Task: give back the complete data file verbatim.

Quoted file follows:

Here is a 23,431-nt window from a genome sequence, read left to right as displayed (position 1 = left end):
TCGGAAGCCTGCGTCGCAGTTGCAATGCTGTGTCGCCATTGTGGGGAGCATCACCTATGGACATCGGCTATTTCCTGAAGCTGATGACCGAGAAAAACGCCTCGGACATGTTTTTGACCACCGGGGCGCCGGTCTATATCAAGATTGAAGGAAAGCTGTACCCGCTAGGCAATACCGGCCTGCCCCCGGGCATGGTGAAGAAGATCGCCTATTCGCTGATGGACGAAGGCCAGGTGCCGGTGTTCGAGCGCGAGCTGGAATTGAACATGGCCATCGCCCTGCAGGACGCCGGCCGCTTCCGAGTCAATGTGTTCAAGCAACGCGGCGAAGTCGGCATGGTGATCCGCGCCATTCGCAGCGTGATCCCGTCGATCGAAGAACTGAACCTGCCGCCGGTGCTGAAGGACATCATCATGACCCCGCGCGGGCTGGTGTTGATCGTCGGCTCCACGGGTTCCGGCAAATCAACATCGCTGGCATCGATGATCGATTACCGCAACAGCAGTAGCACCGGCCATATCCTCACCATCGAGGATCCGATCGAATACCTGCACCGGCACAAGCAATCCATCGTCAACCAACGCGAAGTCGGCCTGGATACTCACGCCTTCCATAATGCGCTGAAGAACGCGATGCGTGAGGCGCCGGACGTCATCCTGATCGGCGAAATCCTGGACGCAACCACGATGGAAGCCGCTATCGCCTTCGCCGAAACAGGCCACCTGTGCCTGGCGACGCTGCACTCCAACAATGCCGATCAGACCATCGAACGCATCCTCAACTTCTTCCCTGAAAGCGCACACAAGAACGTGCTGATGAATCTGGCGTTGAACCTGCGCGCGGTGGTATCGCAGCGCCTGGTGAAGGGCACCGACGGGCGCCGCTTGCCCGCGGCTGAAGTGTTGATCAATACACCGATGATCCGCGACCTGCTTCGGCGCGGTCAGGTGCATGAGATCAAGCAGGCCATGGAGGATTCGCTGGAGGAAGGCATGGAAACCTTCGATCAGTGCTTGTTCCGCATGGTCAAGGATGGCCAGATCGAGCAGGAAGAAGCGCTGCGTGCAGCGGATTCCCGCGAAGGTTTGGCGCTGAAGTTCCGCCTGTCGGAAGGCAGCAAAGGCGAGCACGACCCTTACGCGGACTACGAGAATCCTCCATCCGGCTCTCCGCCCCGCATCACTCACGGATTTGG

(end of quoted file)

Here is a 23,431-nt window from a genome sequence, read left to right as displayed (position 1 = left end):
TCGGAAGCCTGCGTCGCAGTTGCAATGCTGTGTCGCCATTGTGGGGAGCATCACCTATGGACATCGGCTATTTCCTGAAGCTGATGACCGAGAAAAACGCCTCGGACATGTTTTTGACCACCGGGGCGCCGGTCTATATCAAGATTGAAGGAAAGCTGTACCCGCTAGGCAATACCGGCCTGCCCCCGGGCATGGTGAAGAAGATCGCCTATTCGCTGATGGACGAAGGCCAGGTGCCGGTGTTCGAGCGCGAGCTGGAATTGAACATGGCCATCGCCCTGCAGGACGCCGGCCGCTTCCGAGTCAATGTGTTCAAGCAACGCGGCGAAGTCGGCATGGTGATCCGCGCCATTCGCAGCGTGATCCCGTCGATCGAAGAACTGAACCTGCCGCCGGTGCTGAAGGACATCATCATGACCCCGCGCGGGCTGGTGTTGATCGTCGGCTCCACGGGTTCCGGCAAATCAACATCGCTGGCATCGATGATCGATTACCGCAACAGCAGTAGCACCGGCCATATCCTCACCATCGAGGATCCGATCGAATACCTGCACCGGCACAAGCAATCCATCGTCAACCAACGCGAAGTCGGCCTGGATACTCACGCCTTCCATAATGCGCTGAAGAACGCGATGCGTGAGGCGCCGGACGTCATCCTGATCGGCGAAATCCTGGACGCAACCACGATGGAAGCCGCTATCGCCTTCGCCGAAACAGGCCACCTGTGCCTGGCGACGCTGCACTCCAACAATGCCGATCAGACCATCGAACGCATCCTCAACTTCTTCCCTGAAAGCGCACACAAGAACGTGCTGATGAATCTGGCGTTGAACCTGCGCGCGGTGGTATCGCAGCGCCTGGTGAAGGGCACCGACGGGCGCCGCTTGCCCGCGGCTGAAGTGTTGATCAATACACCGATGATCCGCGACCTGCTTCGGCGCGGTCAGGTGCATGAGATCAAGCAGGCCATGGAGGATTCGCTGGAGGAAGGCATGGAAACCTTCGATCAGTGCTTGTTCCGCATGGTCAAGGATGGCCAGATCGAGCAGGAAGAAGCGCTGCGTGCAGCGGATTCCCGCGAAGGTTTGGCGCTGAAGTTCCGCCTGTCGGAAGGCAGCAAAGGCGAGCACGACCCTTACGCGGACTACGAGAATCCTCCATCCGGCTCTCCGCCCCGCATCACTCACGGATTTGG